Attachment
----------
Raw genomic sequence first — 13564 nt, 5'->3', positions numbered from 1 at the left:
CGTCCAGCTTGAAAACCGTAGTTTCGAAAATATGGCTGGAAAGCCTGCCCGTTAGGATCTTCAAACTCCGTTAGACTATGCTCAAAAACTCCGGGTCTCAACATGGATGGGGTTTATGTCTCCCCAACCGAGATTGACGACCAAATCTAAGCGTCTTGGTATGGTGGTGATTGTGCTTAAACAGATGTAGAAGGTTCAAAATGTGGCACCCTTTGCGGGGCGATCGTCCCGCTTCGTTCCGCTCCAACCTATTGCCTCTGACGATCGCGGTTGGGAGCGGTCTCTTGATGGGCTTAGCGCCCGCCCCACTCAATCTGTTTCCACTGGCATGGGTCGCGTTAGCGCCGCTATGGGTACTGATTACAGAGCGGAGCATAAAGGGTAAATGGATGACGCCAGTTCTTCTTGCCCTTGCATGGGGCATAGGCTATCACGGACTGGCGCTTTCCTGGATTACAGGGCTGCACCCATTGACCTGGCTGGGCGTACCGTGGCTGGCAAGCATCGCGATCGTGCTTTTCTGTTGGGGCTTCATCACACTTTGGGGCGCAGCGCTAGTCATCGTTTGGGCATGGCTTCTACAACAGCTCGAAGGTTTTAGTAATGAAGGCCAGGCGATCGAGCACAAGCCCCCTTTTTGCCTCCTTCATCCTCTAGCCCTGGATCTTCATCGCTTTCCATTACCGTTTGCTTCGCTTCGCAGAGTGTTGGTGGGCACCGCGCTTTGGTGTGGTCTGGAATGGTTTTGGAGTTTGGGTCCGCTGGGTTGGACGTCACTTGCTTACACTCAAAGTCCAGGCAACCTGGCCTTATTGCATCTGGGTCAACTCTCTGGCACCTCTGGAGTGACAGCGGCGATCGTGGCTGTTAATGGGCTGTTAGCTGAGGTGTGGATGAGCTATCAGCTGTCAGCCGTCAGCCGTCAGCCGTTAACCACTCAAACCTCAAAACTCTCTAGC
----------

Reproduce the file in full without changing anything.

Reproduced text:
Raw genomic sequence first — 13564 nt, 5'->3', positions numbered from 1 at the left:
CGTCCAGCTTGAAAACCGTAGTTTCGAAAATATGGCTGGAAAGCCTGCCCGTTAGGATCTTCAAACTCCGTTAGACTATGCTCAAAAACTCCGGGTCTCAACATGGATGGGGTTTATGTCTCCCCAACCGAGATTGACGACCAAATCTAAGCGTCTTGGTATGGTGGTGATTGTGCTTAAACAGATGTAGAAGGTTCAAAATGTGGCACCCTTTGCGGGGCGATCGTCCCGCTTCGTTCCGCTCCAACCTATTGCCTCTGACGATCGCGGTTGGGAGCGGTCTCTTGATGGGCTTAGCGCCCGCCCCACTCAATCTGTTTCCACTGGCATGGGTCGCGTTAGCGCCGCTATGGGTACTGATTACAGAGCGGAGCATAAAGGGTAAATGGATGACGCCAGTTCTTCTTGCCCTTGCATGGGGCATAGGCTATCACGGACTGGCGCTTTCCTGGATTACAGGGCTGCACCCATTGACCTGGCTGGGCGTACCGTGGCTGGCAAGCATCGCGATCGTGCTTTTCTGTTGGGGCTTCATCACACTTTGGGGCGCAGCGCTAGTCATCGTTTGGGCATGGCTTCTACAACAGCTCGAAGGTTTTAGTAATGAAGGCCAGGCGATCGAGCACAAGCCCCCTTTTTGCCTCCTTCATCCTCTAGCCCTGGATCTTCATCGCTTTCCATTACCGTTTGCTTCGCTTCGCAGAGTGTTGGTGGGCACCGCGCTTTGGTGTGGTCTGGAATGGTTTTGGAGTTTGGGTCCGCTGGGTTGGACGTCACTTGCTTACACTCAAAGTCCAGGCAACCTGGCCTTATTGCATCTGGGTCAACTCTCTGGCACCTCTGGAGTGACAGCGGCGATCGTGGCTGTTAATGGGCTGTTAGCTGAGGTGTGGATGAGCTATCAGCTGTCAGCCGTCAGCCGTCAGCCGTTAACCACTCAAACCTCAAAACTCTCTAGC